ISTO Has New President and CEO
Walter Eisner • Tue, January 14th, 2014
George Dunbar, Jr. is taking over as CEO and president of ISTO Technologies, Inc. Mitchell Seyedin, Ph.D., will become Executive Chairman of the company's board of directors.
Dunbar has over 25 years of experience in the field of life science tools, diagnostics and medical devices as an investment banker, president, CEO and board chairman.
He is a venture partner with Arboretum Ventures. Before that he was president, CEO, and later chairman of Aastrom Biosciences, Inc. He previously served as chief executive officer of numerous public and venture-backed life science companies, leading several through a successful turn-around, initial public offering, and/or their acquisition; worked with several national venture capital investment firms; and held senior positions in licensing, business development and marketing with The Ares-Serono Group and Amersham International.
"George Dunbar's proven leadership and broad experience, along with his recognized skill as a strategic change agent, will help build value for ISTO and drive wider recognition of our cell-based cartilage products, as well as other products in clinical development that are soon to be introduced, " said Dr. Seyedin. "His entrepreneurial approach to building healthcare and bioscience companies, as well as his emphasis on individual and team accountability, makes him superbly suited to this role. We are pleased to have him as a member of our senior management team."
According to the company’s January 9 press release:
Concurrent with his role at Arboretum Ventures, Dunbar founded a management consulting practice, The Dunbar Group, to mentor and guide early stage healthcare management teams on capital efficiency, creating market value, and execution of timely liquidity events for investors.
From 2006 to 2010, Dunbar was CEO and director, then Chairman of the Board, of Aastrom Biosciences, a clinical development stage healthcare company. Under his leadership, management brought the company to financial stability with stronger intellectual property and technology, and shifted the company's focus in cell therapy, to areas with greater clinical need and higher commercial potential. Three new cardiovascular programs were developed and progressing through Phase 2 and 3 clinical trials, at which point Dunbar became Executive Chairman of Accuri Cytometers, Inc. and joined Arboretum Ventures.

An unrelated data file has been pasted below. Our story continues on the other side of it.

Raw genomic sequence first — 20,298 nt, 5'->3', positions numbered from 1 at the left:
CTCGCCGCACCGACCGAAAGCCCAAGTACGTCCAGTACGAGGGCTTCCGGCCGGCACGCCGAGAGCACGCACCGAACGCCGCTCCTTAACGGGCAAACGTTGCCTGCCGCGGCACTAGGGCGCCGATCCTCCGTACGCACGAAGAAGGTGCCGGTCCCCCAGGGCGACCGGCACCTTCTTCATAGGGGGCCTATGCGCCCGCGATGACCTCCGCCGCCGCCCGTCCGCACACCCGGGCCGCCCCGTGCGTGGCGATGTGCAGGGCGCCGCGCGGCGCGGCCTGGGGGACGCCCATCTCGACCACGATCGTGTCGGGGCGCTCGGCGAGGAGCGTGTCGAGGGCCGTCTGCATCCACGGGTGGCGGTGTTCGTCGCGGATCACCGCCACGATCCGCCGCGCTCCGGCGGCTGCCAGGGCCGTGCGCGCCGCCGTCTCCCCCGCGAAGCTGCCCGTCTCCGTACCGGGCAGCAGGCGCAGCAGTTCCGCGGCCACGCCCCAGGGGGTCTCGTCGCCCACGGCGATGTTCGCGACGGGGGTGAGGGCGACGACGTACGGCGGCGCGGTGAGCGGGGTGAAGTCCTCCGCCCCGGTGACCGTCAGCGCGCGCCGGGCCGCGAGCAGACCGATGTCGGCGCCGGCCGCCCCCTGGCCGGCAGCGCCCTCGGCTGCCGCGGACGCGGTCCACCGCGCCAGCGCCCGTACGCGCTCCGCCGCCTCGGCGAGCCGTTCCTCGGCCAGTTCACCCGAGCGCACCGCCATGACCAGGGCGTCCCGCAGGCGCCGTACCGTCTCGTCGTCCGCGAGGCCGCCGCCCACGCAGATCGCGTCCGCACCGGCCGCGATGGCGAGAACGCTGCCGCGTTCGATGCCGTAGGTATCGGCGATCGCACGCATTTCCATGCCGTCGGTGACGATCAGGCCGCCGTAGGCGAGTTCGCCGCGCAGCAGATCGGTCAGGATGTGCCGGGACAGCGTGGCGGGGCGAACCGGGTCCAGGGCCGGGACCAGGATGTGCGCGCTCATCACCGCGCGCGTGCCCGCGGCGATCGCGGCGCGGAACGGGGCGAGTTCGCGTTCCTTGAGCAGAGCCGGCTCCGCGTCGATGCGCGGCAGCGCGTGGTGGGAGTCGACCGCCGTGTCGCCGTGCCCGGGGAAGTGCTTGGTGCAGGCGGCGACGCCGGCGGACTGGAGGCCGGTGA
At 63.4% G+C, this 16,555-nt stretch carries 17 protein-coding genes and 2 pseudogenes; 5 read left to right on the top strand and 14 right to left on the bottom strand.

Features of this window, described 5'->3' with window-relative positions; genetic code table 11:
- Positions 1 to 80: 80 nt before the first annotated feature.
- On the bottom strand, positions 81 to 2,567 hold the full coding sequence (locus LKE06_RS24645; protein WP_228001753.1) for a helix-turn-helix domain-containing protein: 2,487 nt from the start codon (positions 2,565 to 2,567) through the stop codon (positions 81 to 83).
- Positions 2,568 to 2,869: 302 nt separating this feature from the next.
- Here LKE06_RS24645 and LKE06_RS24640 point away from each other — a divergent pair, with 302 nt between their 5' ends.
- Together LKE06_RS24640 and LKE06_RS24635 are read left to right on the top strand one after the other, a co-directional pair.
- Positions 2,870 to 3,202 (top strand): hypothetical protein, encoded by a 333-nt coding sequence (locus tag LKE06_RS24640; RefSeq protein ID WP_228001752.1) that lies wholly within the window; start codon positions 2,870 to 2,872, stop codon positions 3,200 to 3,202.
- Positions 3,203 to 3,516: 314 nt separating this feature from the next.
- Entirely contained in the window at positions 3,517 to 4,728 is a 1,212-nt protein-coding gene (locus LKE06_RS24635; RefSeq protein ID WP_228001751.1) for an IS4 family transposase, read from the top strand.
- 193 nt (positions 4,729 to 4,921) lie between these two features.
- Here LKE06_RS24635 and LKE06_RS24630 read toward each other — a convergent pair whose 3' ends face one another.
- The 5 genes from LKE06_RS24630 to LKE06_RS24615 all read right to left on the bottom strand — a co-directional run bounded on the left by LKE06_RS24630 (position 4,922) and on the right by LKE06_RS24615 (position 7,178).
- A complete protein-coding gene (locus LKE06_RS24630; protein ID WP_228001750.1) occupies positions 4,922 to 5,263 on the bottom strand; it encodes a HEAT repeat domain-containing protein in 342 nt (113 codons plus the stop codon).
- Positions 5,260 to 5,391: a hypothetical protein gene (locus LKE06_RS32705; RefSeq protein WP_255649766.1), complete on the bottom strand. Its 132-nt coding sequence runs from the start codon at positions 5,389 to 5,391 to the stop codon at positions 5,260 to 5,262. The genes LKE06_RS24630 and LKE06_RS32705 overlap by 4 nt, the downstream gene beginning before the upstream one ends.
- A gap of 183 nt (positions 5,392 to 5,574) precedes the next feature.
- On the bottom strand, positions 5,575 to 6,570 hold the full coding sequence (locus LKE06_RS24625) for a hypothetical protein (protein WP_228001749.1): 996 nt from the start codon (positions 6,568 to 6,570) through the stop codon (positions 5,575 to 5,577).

Mr. Dunbar held broad operating and director roles at emerging healthcare and life science companies including DepoTech, Epic Therapeutics, LJL Biosystems, Metrika, Molecular Probes, StemCells, Inc., Quantum Dot and Quidel. Earlier in his career, he held senior leadership positions Amersham International (now GE Healthcare) and The Ares Serono Group (now Merck Serono).
He holds an MBA degree and B.S. degree in Electrical Engineering from Auburn University, and serves on its College of Business MBA Advisory Board. He is a director of Capricor Therapeutics (cardiac cell therapy/CAPR), Diagnovus (molecular diagnostic information services), and several of Arboretum Ventures' portfolio companies, including CerviLenz, IntelliCyt and KFx Medical. He was recently appointed an Advisor to Ryan Search Consulting, and to Vanderbilt University's Entrepreneurship Advisory Council.
ISTO is a privately held orthobiologics company founded in 1997. Dr. Seyedin joined the company as president and CEO in 2003. The company develops proprietary products for spinal therapies and sport medicine applications. ISTO's products are intended for the repair and regeneration of damaged or injured cartilage and bone. The company's proprietary cell-based orthobiologic platform harnesses the regenerative capacity of juvenile cartilage cells to create products designed to repair and restore function to damaged cartilage tissue. In addition to cell-based cartilage products in clinical development, ISTO manufactures and markets InQu, a bone graft extender and substitute for spinal fusion applications that has been used in over 28, 000 surgeries at U.S. hospitals to date.